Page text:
When Kevin Kline, as Western Civilization professor William Hundert, mutters in a voice-over late in The Emperor's Club's second half, "This is a story with no surprises," all I could think was "Hell, if I had known that in the beginning, I might not have stayed!"
Deep breath. Okay. Kline plays Hundert, a respected and upright instructor at the prestigious St. Benedict's boys' prep school, who teaches about ancient Greek and Roman civilizations. We know that beneath his square exterior he is cool because he has his students wear togas when studying Julius Caesar. Enter Sedgewick Bell (Emile Hirsch), son of a good ol' boy West Virginia senator. Bell is a handful undisciplined, uninterested, and sloppy who quickly wins over the attention of his classmates, including the standard ragtag gaggle of school-film stereotypes: brain Deepak (also doubling as the foreign one), nerd Martin, and goof Louis. They even row a boat to the girls' school on the other side of the lake! Hundert manages to keep the boys in check and has faith in Bell's potential and so searches for the right way to reach this spoiled boy, accustomed to getting what he wants and not having to work for anything. Hanging over the heads of the students is the upcoming Mr. Julius Caesar contest a prestigious Greco-Roman trivia competition whose laurels all students covet. One of the film's only good scenes features Hundert alone in his office grading papers. Bell, by now, has begun to apply himself and is ranked fourth in the class. Only the top three will go on to the contest. But Hundert knows that this might be just the push Bell needs to make something of himself. Hundert stares at Bell's essay, graded A-. Patiently rendered, this scene shows all we need to see of Hundert's swaying priority as he reluctantly reaches over with his red pen and makes the grade an A+. Bell is now in the top three, pushing out Martin, whose father won the title as a boy and expects the same of his son.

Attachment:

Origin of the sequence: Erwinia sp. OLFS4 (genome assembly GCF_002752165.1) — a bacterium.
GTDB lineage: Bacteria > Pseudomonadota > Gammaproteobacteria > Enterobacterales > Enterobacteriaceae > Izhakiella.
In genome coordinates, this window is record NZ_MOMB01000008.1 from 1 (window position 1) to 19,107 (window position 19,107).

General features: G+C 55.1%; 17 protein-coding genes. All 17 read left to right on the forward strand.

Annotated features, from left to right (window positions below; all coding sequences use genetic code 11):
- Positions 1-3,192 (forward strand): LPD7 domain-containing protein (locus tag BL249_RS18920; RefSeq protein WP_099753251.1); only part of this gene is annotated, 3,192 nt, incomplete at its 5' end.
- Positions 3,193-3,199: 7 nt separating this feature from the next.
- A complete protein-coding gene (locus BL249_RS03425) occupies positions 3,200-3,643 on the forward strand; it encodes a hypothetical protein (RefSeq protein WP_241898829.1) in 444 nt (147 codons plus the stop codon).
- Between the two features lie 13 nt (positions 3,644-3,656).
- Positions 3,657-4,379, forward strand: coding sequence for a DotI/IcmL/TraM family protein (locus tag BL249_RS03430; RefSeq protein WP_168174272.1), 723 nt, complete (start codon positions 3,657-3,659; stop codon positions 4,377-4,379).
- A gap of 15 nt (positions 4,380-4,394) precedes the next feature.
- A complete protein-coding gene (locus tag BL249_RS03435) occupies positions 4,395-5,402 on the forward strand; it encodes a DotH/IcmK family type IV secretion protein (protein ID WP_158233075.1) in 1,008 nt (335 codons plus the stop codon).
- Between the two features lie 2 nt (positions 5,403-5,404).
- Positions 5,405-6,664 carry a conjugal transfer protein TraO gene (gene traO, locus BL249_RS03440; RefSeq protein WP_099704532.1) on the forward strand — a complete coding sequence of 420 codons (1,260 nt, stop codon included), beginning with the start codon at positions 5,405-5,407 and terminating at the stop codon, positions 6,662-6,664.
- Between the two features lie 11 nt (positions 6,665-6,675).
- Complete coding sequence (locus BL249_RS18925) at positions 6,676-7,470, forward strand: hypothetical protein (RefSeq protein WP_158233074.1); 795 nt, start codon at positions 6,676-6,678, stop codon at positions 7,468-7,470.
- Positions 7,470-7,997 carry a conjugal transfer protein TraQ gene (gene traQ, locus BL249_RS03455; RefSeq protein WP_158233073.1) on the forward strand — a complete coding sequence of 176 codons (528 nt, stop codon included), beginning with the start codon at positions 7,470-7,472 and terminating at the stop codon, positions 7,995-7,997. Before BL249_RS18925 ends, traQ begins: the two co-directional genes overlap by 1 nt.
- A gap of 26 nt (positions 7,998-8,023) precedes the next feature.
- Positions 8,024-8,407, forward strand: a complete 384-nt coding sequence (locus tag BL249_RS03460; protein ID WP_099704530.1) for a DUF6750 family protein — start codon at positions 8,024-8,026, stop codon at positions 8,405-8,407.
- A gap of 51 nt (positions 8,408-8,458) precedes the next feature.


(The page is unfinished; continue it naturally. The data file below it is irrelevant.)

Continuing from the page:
The big day arrives, and (watch out major "suspenseful" plot points revealed here) Hundert notices that during the contest Bell is cheating. Caught in a pickle, Hundert finds a discreet way of forcing Bell to lose to Deepak. When Hundert asks why Bell needed to cheat when he could have won on merit, Bell answers, "Why not?" The rest of Bell's stay at St. Benedict's is like his beginning: disappointing.
Flash-forward 25 years. Bell is now a politically minded CEO and Hundert a recent retiree. Bell wants to make a contribution to the school on the condition that Hundert will moderate a rematch of the Caesar contest. Has he changed his ways? Have some of Hundert's lessons in character and government sunk in? Stay tuned to find out. Or don't.
William Hundert is a cheap distillation of cinema's best inspirational teachers. Kline is in typically fine form here, but he is utterly wasted on obvious, inferior material and deprived of an Oscar Moment that might explain to his students (or us) why it's important to know the classics or how they enrich our lives. Similar, better films afford their star this courtesy. Instead, this script is a parade of mind-numbing, formulaic clichés that could easily be constructed by a recipe like this: Mix 1 cup Mr. Holland's Opus with 2 cups Dead Poets Society with two tablespoons To Sir, With Love. Sprinkle generously with Goodbye, Mr. Chips and overbake for a merciless 109 minutes. Smother with cheese and let stand. Serve cold.
This is a recipe that many will enjoy. The Emperor's Club is extremely easy to swallow, as it is completely without complication or ambiguity. Right is obviously very right and wrong is wrong. Studying + applying yourself = good. Shirking responsibility + looking at nudie magazines = bad. Written by the scribe most famous for penning star vehicles for Corey Haim, Macaulay Culkin, and Pauly Shore (License To Drive, Richie Rich, and Jury Duty, respectively), these are the issues at work in this clumsy and pandering film.